Mother Muse: Moms Need Girlfriends. Here's How to Keep 'Em Close.

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The following is the story of how my best friend figured out that she was nine months away from becoming an honorary auntie.

Scene: Torrey and I sit in a booth at our favorite diner. We are twenty-five and by now, we have sat across the table from one another at least a thousand times. Eleven months ago, she wore magenta and preceded me down the aisle at my wedding. A year before that she moved into my apartment, making us roommates for the third time over. Six years before that, we met in our freshmen dormitory.

Me: (to server) I'll have the number two. Pancakes instead of toast. decaf.

Torrey: (Looking at me with accusing eyes.) Decaf? You're pregnant.

Even among the closest of friends and clearest of communicators, things get interesting when someone has a baby. Though our lives run parallel, we all find our own pace. While some women finish school, work, or stamp their passport, others give birth and learn to be a mom. I was the first among most of my friends to join the ranks of motherhood and Torrey, like many of my other girlfriends who are waiting or choosing not to have a baby, has been incredibly patient as we have learned to navigate a new chapter in our relationship.

Torrey is getting married this weekend and I get to watch it happen from the altar. Our friendship has endured college exams, boyfriends, breakups, love, loss, new cities, and, new babies. I think most women would agree that navigating female relationships gets complicated when a newborn enters the scene.

I started thinking about the ways in which I have managed my relationships (sometimes more successfully than others) since becoming a mom and I started asking my friends -- moms and non-moms alike -- for advice on how they've handled these life changes and protected their relationships. Good girlfriends are few and far between. Here's how my small circle suggests that you keep 'em close once you're a mama:

  1. It's worth the effort. Sometimes at the end of the day you don't have enough energy to wash your face, let alone return a phone call. But, you can at least throw a lifeline. It's like my friend Beth says, a text or short email saying 'We're good here, still love you, we'll talk when things are less crazy' satisfies for a time.

  2. Embrace rapid reconnection. Because I don't love talking on the phone, but I do love my friends, I have instated the "Five-Minute Phone Call." This quick conversation will usually suffice until we see each other again. There's no pressure to carve out time for a long conversation, so we tend to talk more often. My friend Courtney talks on the phone while her kids are contained in their car seats. She also tries to sends one thoughtful, detailed email (or letter) per week.

  3. Ask real world, non-baby related questions. Planning an evening with a non-mom? She's your lifeline. Chances are, you'll hear her talk and fall right back into the easy conversation you used to share. Such encounters are refreshing.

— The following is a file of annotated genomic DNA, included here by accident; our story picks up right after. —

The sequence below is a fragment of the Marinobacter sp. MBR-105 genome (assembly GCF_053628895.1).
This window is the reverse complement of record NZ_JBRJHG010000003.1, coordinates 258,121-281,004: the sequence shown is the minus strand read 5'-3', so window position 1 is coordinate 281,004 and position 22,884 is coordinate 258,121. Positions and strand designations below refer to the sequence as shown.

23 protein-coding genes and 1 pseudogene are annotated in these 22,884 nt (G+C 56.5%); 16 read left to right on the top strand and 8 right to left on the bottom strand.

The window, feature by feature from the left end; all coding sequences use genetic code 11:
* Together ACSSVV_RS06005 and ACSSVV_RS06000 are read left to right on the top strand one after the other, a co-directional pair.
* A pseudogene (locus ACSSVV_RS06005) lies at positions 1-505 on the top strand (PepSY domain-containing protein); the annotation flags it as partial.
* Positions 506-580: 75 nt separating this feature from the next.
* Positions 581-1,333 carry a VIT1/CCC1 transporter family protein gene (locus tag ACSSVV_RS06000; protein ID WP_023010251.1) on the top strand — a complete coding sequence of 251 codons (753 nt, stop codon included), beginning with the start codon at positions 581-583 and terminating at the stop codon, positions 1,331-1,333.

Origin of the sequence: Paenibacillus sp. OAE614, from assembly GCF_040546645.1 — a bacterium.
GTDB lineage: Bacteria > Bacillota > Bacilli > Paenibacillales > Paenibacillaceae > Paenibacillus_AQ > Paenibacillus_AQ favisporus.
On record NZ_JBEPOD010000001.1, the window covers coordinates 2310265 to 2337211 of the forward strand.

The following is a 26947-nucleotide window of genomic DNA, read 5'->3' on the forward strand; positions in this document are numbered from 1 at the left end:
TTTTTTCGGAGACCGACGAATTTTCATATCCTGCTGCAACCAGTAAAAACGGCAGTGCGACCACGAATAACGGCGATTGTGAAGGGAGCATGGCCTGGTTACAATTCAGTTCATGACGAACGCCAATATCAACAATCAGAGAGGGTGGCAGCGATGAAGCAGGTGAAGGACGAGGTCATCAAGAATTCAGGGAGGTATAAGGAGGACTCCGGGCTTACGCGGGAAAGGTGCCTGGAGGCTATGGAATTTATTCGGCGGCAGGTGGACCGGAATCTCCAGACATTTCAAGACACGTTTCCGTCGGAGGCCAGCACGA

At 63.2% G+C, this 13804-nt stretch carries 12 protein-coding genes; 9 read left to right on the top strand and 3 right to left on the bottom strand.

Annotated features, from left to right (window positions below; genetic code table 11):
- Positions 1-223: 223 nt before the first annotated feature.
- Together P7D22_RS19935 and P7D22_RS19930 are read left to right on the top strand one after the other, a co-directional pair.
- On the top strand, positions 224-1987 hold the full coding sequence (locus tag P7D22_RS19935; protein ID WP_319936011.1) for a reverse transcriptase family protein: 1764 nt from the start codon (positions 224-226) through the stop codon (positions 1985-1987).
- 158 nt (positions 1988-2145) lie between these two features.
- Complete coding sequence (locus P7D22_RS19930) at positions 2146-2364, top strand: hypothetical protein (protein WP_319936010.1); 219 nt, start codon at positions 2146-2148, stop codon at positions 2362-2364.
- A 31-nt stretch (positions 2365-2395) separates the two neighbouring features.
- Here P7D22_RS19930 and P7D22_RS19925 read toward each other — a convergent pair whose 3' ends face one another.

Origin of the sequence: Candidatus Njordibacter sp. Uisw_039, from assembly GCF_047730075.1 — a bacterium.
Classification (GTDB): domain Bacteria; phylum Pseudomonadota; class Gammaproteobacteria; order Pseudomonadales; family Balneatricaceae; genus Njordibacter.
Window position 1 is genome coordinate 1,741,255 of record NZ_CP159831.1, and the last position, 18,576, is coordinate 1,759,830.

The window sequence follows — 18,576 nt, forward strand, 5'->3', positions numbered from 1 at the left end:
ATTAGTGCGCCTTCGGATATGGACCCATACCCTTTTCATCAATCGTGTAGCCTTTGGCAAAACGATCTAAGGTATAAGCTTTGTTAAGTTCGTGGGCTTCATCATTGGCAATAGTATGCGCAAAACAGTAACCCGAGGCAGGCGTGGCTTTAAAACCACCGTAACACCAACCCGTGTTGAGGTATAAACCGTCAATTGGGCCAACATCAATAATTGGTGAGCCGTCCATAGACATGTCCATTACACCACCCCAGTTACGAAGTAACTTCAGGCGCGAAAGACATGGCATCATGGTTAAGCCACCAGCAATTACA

4. Don't pressure your friend to procreate. (Or, as my friend Justine puts it, "Don't keep harping on me to have a baby!") You may think your friend will make a great mom and wish she would have a baby soon, but the decision ultimately has nothing to do with you. And though you have always told your best girlfriend everything, you may not want to share the very worst stories from the battlefield and discourage her from ever wanting to go through it herself.

  5. Avoid this statement: "You'll understand when you're a mom." I have made this mistake before and quickly realized it's in the same category as "I told you so."
  6. Make a friend with technology. Erin lives two states away, but I keep up with every milestone by checking her blog. Taking advantage of email, joining Facebook, and sending each other pictures can maintain relationships.

  7. Include your friends on updates. Don't assume that just because your girlfriends are not mothers they don't care about children. Keep them in the loop. I never hesitate to send pictures to my cousin Mindy because I know she genuinely cares about what's going on in my life.

  8. Understand that your children are not her children. More than likely, your friends will adore your children. However, you cannot expect that they'll love your offspring quite as passionately as you. My friend Ashley puts it like this: "While I may love your children and want to know about what happened at preschool, I don't need to know everything. A few highlights go a long way."

  9. Arrange for childcare. You hire a babysitter or call on the grandparents when you plan a date night with your significant other, why not do the same for a night out with girlfriends? They're definitely worth it.

  10. Don't inadvertently ditch your non-mom friends for mom friends. Just because you are now a baby-carrying member of the Mommy Crew doesn't mean you should ignore your girlfriends who are not a part of the club. Yes, you'll want someone who has been through childbirth to swap stories with, but if you let motherhood become exclusive, you'll end up lonely. And it's typically in times of change and new adventure that good friends are most important.